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Comet: Pan-Starrs Visible In Northern Skies
Stargazers in the Northern Hemisphere are to get their first chance of seeing a new comet.
The C/2011 Pan-Starrs comet has been visible in the Southern Hemisphere since early February.
It was first spotted in June 2011 by the Pan-Starrs telescope in Hawaii, from which it gets its name.
A clear sky could provide a sighting tonight through a telescope or binoculars but it is likely to be at its brightest for northern skies stargazers as it moves towards the Sun on Sunday.
The comet's tail will be visible in a dark, evening sky and it should match the brightness of the North Star, Polaris, according to Astronomy Magazine.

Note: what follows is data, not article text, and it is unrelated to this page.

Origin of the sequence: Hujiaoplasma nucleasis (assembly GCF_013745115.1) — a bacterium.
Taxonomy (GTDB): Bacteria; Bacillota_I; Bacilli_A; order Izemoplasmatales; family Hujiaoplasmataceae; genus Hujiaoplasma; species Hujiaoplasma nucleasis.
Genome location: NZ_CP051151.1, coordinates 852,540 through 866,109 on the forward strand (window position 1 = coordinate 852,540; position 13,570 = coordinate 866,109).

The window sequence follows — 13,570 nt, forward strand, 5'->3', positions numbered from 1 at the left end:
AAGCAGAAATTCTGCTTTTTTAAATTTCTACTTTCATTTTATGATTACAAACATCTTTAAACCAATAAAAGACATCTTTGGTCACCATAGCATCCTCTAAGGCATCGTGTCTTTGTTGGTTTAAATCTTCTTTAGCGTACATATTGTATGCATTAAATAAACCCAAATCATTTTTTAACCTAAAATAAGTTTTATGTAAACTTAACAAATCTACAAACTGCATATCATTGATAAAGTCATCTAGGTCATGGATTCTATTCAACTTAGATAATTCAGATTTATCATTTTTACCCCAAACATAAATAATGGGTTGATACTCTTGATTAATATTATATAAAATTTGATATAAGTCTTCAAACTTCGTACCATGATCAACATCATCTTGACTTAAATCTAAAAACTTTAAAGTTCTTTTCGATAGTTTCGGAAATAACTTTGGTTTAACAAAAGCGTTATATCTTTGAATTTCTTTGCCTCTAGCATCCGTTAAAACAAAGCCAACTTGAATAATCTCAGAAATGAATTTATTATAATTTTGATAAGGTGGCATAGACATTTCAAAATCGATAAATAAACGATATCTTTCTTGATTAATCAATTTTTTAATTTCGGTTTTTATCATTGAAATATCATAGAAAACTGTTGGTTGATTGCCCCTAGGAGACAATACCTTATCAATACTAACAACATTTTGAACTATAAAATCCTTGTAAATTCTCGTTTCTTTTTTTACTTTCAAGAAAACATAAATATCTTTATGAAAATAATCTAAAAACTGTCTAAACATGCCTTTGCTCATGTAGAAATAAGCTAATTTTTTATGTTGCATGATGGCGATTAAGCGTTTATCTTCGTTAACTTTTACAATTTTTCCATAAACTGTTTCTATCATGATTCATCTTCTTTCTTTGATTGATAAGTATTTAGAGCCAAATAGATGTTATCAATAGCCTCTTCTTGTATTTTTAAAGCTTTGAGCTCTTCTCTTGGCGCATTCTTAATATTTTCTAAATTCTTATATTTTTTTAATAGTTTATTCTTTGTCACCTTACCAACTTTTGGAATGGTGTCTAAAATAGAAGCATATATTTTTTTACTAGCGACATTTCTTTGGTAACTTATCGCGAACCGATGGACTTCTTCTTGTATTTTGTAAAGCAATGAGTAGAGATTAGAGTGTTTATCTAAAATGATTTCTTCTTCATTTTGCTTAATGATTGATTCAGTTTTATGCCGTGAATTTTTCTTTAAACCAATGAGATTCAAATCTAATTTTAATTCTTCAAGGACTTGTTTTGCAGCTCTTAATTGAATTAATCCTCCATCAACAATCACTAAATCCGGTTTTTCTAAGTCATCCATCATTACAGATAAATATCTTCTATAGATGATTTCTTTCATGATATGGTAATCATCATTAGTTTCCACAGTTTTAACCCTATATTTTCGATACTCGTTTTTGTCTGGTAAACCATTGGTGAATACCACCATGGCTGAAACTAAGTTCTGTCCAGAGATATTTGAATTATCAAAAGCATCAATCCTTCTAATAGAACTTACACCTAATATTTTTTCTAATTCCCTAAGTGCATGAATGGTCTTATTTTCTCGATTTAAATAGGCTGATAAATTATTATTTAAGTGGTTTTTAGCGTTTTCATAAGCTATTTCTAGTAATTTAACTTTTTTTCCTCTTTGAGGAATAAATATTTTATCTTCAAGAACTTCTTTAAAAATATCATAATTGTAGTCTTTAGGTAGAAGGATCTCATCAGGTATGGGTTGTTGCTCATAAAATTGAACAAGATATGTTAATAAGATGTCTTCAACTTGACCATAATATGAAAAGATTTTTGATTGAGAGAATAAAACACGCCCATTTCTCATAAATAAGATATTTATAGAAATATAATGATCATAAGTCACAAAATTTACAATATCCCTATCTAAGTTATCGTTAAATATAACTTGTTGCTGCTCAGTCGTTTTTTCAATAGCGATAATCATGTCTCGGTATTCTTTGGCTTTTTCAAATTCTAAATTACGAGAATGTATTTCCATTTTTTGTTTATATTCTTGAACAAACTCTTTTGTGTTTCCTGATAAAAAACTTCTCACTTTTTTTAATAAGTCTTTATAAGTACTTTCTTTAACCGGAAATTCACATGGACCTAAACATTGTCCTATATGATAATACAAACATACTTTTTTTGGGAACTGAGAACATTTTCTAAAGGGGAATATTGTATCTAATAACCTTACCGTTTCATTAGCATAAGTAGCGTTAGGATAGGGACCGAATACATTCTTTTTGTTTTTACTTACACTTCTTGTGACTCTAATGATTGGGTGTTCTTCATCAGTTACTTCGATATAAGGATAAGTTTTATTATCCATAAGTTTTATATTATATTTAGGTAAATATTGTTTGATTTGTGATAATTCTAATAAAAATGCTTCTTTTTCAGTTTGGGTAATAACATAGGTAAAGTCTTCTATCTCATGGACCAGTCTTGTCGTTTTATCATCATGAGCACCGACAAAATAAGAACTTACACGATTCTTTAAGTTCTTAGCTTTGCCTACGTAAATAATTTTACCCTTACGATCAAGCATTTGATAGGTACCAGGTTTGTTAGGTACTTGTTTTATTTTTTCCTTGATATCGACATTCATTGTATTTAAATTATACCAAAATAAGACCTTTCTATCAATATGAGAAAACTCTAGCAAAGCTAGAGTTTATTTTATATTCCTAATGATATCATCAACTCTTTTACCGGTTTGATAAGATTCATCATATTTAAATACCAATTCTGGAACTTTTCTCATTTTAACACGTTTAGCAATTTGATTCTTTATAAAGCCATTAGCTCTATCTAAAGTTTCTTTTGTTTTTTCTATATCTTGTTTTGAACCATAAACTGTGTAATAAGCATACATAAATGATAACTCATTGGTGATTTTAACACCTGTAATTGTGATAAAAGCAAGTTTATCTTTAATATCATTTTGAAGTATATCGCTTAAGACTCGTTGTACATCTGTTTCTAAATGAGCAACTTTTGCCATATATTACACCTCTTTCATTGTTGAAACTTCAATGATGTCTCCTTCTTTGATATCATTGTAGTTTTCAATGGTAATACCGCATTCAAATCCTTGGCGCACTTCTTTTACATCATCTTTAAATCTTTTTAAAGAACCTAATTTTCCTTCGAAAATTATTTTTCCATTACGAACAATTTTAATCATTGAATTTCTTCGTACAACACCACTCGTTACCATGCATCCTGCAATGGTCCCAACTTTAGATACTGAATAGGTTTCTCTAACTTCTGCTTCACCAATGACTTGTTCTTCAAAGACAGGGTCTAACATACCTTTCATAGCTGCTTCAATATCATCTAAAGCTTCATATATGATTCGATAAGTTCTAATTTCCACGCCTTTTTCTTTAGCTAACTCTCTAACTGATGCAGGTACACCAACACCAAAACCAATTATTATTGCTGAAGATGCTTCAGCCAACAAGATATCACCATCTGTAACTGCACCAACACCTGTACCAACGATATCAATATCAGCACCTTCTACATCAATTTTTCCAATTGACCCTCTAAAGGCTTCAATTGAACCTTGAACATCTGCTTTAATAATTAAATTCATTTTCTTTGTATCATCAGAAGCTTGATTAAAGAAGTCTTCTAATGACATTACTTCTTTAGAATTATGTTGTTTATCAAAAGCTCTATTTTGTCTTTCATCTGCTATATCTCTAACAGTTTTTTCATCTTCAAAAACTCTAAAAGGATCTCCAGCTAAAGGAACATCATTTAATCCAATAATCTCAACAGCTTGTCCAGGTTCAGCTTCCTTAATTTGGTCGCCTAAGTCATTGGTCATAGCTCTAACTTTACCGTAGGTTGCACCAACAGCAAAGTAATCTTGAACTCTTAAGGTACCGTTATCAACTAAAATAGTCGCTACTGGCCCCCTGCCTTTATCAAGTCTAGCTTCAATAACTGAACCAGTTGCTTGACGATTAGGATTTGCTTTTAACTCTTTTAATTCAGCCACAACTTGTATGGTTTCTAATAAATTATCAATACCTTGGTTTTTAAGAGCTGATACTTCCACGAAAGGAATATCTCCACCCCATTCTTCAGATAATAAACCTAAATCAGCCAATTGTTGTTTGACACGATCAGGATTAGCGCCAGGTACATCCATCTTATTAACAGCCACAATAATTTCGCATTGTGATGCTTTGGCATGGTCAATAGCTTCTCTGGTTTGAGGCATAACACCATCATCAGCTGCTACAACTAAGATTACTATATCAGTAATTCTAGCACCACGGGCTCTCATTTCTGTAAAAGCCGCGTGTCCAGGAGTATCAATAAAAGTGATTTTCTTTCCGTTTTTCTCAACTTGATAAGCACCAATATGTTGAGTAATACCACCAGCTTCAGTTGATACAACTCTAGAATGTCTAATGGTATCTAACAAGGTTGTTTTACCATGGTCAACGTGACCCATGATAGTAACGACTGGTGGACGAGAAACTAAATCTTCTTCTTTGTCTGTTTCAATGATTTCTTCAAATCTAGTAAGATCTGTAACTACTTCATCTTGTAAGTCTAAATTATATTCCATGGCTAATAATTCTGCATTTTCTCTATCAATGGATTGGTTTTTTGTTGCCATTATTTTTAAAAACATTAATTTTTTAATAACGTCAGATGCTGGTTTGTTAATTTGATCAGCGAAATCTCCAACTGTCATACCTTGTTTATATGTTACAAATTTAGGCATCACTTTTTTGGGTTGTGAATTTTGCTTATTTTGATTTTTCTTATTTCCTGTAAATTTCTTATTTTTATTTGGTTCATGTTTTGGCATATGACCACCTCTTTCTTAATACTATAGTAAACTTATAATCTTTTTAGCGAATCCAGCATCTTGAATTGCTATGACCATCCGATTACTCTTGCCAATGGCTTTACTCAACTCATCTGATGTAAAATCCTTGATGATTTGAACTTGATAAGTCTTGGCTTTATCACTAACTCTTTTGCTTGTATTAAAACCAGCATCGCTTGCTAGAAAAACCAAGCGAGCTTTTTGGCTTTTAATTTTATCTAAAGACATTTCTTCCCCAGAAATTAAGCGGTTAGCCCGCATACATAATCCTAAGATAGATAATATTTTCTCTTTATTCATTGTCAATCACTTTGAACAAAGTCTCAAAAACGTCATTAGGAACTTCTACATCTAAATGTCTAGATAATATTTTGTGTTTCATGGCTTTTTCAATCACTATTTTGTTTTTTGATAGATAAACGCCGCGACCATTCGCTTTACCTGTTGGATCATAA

And Nasa is excited: "Comets visible to the naked eye are a rare delicacy in the celestial smorgasbord of objects in the night-time sky," the US space agency explained.
"Scientists estimate that the opportunity to see one of these icy dirtballs advertising their cosmic presence so brilliantly they can be seen without the aid of a telescope or binoculars happens only once every five to 10 years."
When the Pan-Starrs was first seen as a faint spot in the sky, it had been hurtling towards the Sun for millions of years.
Astronomers believe the comet came from the Oort Cloud, where it first started as an icy mass.
The Oort Cloud is a part of space judged to be one light-year away from the Sun and, astronomers believe, the source of all comets.
The comets are icy because they come from the far reaches of the Solar System - the areas farthest away from the Sun.
Astronomers say that, if this particular sighting is missed, the Pan-Starrs comet may not be within our orbit for another 100,000 years.